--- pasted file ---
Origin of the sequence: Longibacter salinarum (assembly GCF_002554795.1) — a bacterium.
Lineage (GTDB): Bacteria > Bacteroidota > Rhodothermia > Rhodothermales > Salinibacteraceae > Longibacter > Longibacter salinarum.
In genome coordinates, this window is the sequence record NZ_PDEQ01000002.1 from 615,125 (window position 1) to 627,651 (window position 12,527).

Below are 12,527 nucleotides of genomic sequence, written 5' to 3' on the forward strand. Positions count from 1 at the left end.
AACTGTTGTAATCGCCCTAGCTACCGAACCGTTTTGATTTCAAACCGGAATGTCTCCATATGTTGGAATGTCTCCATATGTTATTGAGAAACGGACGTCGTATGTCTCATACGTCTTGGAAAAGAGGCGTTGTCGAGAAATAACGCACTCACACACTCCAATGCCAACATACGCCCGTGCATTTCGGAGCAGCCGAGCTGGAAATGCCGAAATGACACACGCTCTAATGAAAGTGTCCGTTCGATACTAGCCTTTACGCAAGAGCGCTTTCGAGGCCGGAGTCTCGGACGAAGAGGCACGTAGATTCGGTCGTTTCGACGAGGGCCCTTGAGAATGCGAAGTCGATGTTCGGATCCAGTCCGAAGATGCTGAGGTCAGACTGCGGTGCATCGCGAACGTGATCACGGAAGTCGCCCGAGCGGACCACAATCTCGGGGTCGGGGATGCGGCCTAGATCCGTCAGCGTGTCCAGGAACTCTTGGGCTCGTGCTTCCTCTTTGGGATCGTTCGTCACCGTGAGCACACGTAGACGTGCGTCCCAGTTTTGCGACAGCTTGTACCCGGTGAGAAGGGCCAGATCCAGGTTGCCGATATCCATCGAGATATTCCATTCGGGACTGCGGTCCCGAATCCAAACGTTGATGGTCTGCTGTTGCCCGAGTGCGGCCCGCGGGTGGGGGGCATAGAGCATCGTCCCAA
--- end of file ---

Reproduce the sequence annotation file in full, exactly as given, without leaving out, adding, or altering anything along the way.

Origin of the sequence: Longibacter salinarum (assembly GCF_002554795.1) — a bacterium.
Lineage (GTDB): Bacteria > Bacteroidota > Rhodothermia > Rhodothermales > Salinibacteraceae > Longibacter > Longibacter salinarum.
In genome coordinates, this window is the sequence record NZ_PDEQ01000002.1 from 615,125 (window position 1) to 627,651 (window position 12,527).

Below are 12,527 nucleotides of genomic sequence, written 5' to 3' on the forward strand. Positions count from 1 at the left end.
AACTGTTGTAATCGCCCTAGCTACCGAACCGTTTTGATTTCAAACCGGAATGTCTCCATATGTTGGAATGTCTCCATATGTTATTGAGAAACGGACGTCGTATGTCTCATACGTCTTGGAAAAGAGGCGTTGTCGAGAAATAACGCACTCACACACTCCAATGCCAACATACGCCCGTGCATTTCGGAGCAGCCGAGCTGGAAATGCCGAAATGACACACGCTCTAATGAAAGTGTCCGTTCGATACTAGCCTTTACGCAAGAGCGCTTTCGAGGCCGGAGTCTCGGACGAAGAGGCACGTAGATTCGGTCGTTTCGACGAGGGCCCTTGAGAATGCGAAGTCGATGTTCGGATCCAGTCCGAAGATGCTGAGGTCAGACTGCGGTGCATCGCGAACGTGATCACGGAAGTCGCCCGAGCGGACCACAATCTCGGGGTCGGGGATGCGGCCTAGATCCGTCAGCGTGTCCAGGAACTCTTGGGCTCGTGCTTCCTCTTTGGGATCGTTCGTCACCGTGAGCACACGTAGACGTGCGTCCCAGTTTTGCGACAGCTTGTACCCGGTGAGAAGGGCCAGATCCAGGTTGCCGATATCCATCGAGATATTCCATTCGGGACTGCGGTCCCGAATCCAAACGTTGATGGTCTGCTGTTGCCCGAGTGCGGCCCGCGGGTGGGGGGCATAGAGCATCGTCCCAA